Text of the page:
American Farm Publications, Inc.
P.O. Box 2026
Easton, MD 21601
Farmers get tips on how to deal with neighbors
By JANE PRIMERANO
NEW BRUNSWICK — Wrangling with neighbors can be an unanticipated farm chore, Donna Jennings of Wilentz, Goldman and Spitzer told organic farmers at the Northeast Organic Farming Association-New Jersey winter conference on Jan. 29.
Jennings, who specializes in land use law, spoke on the right-to-farm act and farmers’ need to negotiate with neighbors who may not understand the needs of a farm, especially in a quickly suburbanizing part of the country.
Municipal government doesn’t always enjoy ceding jurisdiction to the respective county agricultural development board, but leaders have to, Jennings said, because the primary jurisdiction for nuisance complaints is the county ag board.
If a problem can’t be resolved by the county, it will end up in court, but the appellate division, not the law division.
One problem some farmers could encounter even going before an agriculture board is some boards are dominated by members from a particular municipality.
There is no provision for a change of venue and, although members of a county ag board are expected to step down if they have a conflict, there is no requirement they do so.
Certain farming practices are most likely to incite neighbors, Jennings pointed out, such as open burning and farmers must make sure they have the proper permits.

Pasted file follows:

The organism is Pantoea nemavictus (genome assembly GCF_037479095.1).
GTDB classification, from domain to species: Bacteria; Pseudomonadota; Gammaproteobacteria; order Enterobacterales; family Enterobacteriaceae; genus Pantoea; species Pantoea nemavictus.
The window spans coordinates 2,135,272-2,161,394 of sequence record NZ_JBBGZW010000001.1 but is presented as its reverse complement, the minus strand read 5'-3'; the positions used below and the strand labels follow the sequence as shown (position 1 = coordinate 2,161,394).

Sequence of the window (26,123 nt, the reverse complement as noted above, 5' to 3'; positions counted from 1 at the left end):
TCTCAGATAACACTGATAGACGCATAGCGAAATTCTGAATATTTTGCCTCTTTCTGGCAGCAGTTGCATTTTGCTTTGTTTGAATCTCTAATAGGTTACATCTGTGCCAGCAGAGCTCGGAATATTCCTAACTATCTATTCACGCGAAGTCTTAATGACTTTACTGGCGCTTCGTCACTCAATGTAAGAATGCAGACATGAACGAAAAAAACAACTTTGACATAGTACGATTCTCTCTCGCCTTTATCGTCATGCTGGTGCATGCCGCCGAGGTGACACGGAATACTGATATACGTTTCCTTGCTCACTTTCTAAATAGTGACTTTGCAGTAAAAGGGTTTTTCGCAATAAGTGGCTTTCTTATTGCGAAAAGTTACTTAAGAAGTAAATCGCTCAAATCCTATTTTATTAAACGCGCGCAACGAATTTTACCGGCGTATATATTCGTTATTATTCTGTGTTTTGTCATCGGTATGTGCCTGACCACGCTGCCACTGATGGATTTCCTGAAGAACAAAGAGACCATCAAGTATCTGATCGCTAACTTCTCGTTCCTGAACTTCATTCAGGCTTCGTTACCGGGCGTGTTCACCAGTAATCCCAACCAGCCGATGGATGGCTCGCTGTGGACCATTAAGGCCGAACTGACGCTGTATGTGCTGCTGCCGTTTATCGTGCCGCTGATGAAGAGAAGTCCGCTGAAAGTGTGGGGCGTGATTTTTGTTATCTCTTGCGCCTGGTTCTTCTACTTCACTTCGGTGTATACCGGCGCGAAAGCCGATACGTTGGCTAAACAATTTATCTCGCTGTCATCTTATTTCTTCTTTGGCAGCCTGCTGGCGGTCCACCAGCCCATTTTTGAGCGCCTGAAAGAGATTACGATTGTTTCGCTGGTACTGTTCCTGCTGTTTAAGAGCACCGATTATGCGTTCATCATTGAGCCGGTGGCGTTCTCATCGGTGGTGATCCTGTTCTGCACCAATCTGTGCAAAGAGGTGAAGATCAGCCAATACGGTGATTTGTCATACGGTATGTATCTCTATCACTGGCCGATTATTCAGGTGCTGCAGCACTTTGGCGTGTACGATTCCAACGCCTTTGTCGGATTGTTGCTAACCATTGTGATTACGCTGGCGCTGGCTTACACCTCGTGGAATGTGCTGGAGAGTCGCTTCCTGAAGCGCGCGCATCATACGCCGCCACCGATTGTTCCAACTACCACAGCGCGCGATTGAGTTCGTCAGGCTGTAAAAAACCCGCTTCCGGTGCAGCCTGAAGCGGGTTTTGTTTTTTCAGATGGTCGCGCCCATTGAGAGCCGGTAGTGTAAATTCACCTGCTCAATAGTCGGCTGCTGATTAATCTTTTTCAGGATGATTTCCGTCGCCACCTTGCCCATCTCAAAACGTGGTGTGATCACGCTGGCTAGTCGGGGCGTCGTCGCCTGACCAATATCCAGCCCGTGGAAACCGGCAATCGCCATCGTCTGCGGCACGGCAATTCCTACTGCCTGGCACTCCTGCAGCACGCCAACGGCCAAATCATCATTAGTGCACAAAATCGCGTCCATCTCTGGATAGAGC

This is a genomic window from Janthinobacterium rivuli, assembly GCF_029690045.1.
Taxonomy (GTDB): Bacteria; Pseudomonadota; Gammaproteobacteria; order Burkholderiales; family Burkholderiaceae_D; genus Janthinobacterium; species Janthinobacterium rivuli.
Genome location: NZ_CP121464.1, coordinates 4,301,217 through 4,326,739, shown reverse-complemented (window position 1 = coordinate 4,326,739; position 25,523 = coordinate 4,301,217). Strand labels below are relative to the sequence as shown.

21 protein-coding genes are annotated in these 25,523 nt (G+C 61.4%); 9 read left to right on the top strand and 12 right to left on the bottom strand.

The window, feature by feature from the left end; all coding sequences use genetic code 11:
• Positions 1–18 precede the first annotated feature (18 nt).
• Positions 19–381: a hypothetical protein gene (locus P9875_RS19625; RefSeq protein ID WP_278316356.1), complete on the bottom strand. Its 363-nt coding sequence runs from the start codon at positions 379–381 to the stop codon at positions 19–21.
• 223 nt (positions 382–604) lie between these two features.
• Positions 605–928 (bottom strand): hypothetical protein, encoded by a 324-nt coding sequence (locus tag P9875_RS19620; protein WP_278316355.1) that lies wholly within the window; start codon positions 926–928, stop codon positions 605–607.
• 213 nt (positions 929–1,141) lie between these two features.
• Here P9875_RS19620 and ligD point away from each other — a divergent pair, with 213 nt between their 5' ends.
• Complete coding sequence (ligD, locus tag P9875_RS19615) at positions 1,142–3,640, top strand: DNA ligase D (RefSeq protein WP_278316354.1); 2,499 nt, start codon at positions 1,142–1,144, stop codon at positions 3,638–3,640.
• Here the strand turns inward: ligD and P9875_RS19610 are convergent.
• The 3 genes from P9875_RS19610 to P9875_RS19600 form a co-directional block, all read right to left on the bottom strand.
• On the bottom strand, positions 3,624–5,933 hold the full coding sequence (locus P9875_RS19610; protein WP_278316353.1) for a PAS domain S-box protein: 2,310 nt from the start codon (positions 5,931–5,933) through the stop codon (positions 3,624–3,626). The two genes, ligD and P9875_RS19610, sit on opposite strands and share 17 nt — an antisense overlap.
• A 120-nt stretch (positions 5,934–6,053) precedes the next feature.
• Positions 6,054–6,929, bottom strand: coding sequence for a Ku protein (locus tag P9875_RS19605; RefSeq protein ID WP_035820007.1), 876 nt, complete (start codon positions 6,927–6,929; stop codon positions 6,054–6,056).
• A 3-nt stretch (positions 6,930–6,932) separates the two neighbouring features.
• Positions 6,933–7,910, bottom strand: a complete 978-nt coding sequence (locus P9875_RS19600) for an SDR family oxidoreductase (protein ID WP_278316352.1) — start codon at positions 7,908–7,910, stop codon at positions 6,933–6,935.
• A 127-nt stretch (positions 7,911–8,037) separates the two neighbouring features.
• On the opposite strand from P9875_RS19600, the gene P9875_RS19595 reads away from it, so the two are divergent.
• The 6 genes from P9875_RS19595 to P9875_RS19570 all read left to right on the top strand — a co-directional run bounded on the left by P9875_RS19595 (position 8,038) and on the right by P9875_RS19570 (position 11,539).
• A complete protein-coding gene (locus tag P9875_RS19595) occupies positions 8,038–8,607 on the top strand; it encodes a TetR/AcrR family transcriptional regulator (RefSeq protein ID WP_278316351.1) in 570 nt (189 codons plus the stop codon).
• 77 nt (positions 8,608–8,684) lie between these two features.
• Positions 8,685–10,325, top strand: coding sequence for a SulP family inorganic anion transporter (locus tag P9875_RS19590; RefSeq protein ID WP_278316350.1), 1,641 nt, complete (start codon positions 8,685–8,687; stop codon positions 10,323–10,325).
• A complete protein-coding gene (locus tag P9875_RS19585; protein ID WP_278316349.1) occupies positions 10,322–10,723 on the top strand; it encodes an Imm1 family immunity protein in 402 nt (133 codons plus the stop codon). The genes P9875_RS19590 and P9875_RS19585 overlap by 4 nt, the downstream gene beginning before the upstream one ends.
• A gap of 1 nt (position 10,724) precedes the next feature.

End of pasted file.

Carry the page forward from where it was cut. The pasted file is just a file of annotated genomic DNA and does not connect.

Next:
On-site disposal of ag wastes is also subject to permitting.
Once a farmer opens a stand or brings the public onto the farm for educational or recreational programs, municipal government tends to look at the farm as a commercial use.
To use a legal term, Jennings said, “it is an irrebuttable presumption that an agricultural act is not a public nuisance,” but once a farmer installs solar, wind or biomass energy sources of holds cooking classes, municipalities tend to forget.
Jennings advises farmers to “avoid your town at all costs,” by not needing a zoning variance for any operation on the farm. Not protected under the right-to-farm act are landscaping businesses and worker housing, either seasonal or permanent, Jennings said.
Jennings gave the farmers some tips for avoiding a clash with neighbors, primarily get to know them and take note of their schedule so no action on the farm disrupts a particularly important event on their property.
Keeping the farm neat and attractive and inviting the neighbors over work wonders as well, she said, and suggested going into local schools to talk about what goes on in farming.
Common sense should prevail, as well, she said, citing a farmer she heard of who painted box trailers in neon colors and was not popular with his neighbors.